Dr David Blockley

Marine Ecologist (Benthic Ecology, Oceanography, Data Curation)

David gained his PhD with the Centre for Research on Ecological impacts of Coastal Cities (EICC), University of Sydney, studying anthropogenic structures as habitats for intertidal marine organisms. This lead to a Post-doctoral fellowship within a collaborative research project between the EICC and local and state government agencies, harbour authorities, developers and environmental consultancies, exploring methods in which intertidal seawalls could be built in order to maximise the biodiversity supported by these artificial structures. Following this, he moved into environmental consultancy, focusing on the offshore resource industry. In this role he worked primarily with the oil and gas industry operating in marine environment of Western Australia, monitoring impacts of their offshore operations. He accepted a position with SAERI to coordinate the curation of the benthic, oceanographic and fisheries data. In this role he is collating and reviewing the data that has been gathered from the various benthic, oceanographic and fisheries surveys for storage in a database that can then be used as a valuable resource for environmental decision making and scientific investigations of the maritime environment of the Falkland Islands. In collaboration with key stakeholders he will also be developing strategies to be used for future surveys.

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Current Projects

Addressing priority gaps in understanding ecosystem functioning for the developing Falkland Islands offshore hydrocarbon industry – the ‘GAP Project’. David is managing the Benthic ecology, Oceanography, fisheries and Data Curation part of the project. David's primary objective for this part of the project is data collation and curation so that they can be used more efficiently in future EIAs. Organisations operating in the Falkland Islands have collected large amounts of information over the last twenty years and this includes oceanographic, metocean, seismic, benthic fauna, benthic environmental, multi-beam and RoV footage etc. Much of these data are held at different locations and the fate/location of some remains unknown. In order for these data to be used a strategy for data storage, quality control and curation is essential and so David will also be working with collaborating partners within the Falkland Islands Government, the oil and gas industry and the Natural History Museum in London to develop these strategies.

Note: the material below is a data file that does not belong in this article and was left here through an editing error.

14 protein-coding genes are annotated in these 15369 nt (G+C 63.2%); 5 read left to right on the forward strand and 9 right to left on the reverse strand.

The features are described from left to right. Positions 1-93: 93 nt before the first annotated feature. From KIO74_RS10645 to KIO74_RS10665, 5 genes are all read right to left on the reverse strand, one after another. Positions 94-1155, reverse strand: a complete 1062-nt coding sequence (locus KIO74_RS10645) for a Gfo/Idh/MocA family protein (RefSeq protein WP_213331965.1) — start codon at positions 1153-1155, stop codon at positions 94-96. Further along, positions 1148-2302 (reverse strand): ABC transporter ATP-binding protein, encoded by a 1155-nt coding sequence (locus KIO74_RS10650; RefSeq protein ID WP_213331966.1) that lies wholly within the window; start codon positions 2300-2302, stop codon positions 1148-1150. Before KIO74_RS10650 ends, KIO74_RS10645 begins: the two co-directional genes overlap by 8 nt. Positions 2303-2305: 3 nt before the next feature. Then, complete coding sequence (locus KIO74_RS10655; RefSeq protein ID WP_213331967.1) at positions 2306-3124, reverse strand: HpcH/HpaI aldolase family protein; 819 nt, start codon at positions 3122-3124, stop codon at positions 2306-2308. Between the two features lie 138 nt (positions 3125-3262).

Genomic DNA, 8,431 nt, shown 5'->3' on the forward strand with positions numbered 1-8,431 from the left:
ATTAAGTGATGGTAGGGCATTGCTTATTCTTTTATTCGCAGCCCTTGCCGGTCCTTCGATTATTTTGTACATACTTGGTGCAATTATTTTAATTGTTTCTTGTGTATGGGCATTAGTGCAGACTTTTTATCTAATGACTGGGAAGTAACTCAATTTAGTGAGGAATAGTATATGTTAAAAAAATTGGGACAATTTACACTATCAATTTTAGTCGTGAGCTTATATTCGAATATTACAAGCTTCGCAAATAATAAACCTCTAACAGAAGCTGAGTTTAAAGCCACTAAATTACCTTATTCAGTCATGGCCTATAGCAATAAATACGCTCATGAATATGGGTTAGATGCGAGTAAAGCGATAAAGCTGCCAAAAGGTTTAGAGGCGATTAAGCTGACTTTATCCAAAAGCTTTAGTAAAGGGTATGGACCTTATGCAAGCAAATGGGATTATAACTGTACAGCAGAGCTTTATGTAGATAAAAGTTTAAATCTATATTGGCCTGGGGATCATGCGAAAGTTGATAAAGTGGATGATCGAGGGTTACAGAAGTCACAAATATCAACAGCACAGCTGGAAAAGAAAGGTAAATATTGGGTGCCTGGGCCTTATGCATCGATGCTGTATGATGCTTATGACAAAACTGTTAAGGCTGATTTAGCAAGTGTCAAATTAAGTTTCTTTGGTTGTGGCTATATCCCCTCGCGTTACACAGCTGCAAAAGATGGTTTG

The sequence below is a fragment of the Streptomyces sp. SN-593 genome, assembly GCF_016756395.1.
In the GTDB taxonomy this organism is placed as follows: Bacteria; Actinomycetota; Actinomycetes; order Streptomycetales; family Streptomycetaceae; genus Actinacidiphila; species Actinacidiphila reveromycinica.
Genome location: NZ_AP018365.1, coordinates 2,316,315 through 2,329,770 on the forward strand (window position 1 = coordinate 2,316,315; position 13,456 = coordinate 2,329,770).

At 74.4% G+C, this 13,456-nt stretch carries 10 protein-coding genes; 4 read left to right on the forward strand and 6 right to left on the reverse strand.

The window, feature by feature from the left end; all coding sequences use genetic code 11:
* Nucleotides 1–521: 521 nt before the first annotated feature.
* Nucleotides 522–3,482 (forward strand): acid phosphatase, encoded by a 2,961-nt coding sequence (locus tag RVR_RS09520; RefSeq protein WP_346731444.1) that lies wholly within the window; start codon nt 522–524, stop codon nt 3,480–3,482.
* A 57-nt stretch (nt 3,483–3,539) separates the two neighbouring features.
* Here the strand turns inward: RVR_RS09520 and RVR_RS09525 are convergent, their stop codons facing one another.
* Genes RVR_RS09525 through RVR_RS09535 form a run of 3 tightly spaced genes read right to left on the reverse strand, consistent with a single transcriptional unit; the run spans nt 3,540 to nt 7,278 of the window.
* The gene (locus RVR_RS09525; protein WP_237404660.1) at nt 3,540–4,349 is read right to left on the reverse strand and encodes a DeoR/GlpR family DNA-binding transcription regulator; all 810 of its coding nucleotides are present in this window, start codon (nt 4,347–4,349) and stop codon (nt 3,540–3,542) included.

Scientific Publications

  • Green, D.S., Chapman, M.G. and Blockley, D. J. (2012). Ecological consequences of the type of rock used in the construction of artificial boulder-fields. Ecological Engineering 46 1-10
  • Chapman, M.G. and Blockley, D.J. (2009). Engineering novel habitats on urban infrastructure to increase intertidal biodiversity.  Oecologia 161(3) 625-635
  • Clynick, B.G., Blockley, D.J. and Chapman, M.G. (2009).  Anthropogenic changes in patterns of diversity on hard substrata: An overview. In: Marine Hard bottom Communities: Patterns, Dynamics, Diversity, and Change, (edited by M. Wahl).
  • Chapman, M.G., D. Blockley, J. People & B, Clynick, (2009). Effect of urban structures on diversity of marine species. In: Ecology of Cities and Towns: A Comparative Approach, (edited by M. McDonnell, A. Hahs, & J. Breuste), Cambridge University Press.
  • Underwood, A.J., Chapman, M.G. and Blockley, D.J. (2008). Effects of methods of deployment of artificial units of habitat on microgastropods colonization. Marine Ecology Progress Series 366 49-57
  • Blockley, D.J. and Chapman, M.G. (2008) Exposure of seawalls to waves within an urban estuary: effects on intertidal assemblages. Austral Ecology 33(2) 168-183
  • Blockley, D.J., Cole, V.J., People, J. and Palomo, M.G. (2007) Effects of short-term rain events on mobile macrofauna in an urbanised estuary. Journal of the Marine Biological Association of the United Kingdom 87: 1069-1074
  • Cole, V.J, Blockley, D.J. (2007) Raining on seawalls. Global Marine Environment Winter (6): 13
  • Blockley, D.J., (2007). Effects of wharves on intertidal assemblages on seawalls in Sydney Harbour, Australia. Marine Environmental Research 63(4): 409-427
  • Blockley, D.J. and Chapman, M.G. (2006). Recruitment determine differences between assemblages on shaded or unshaded seawalls? Marine Ecology Progress Series 327: 27-36
  • Chapman, M.G., J. People & D. Blockley (2005). Intertidal assemblages associated with natural Corallina turf and invasive mussel beds. Biodiversity and Conservation 14: 1761-1776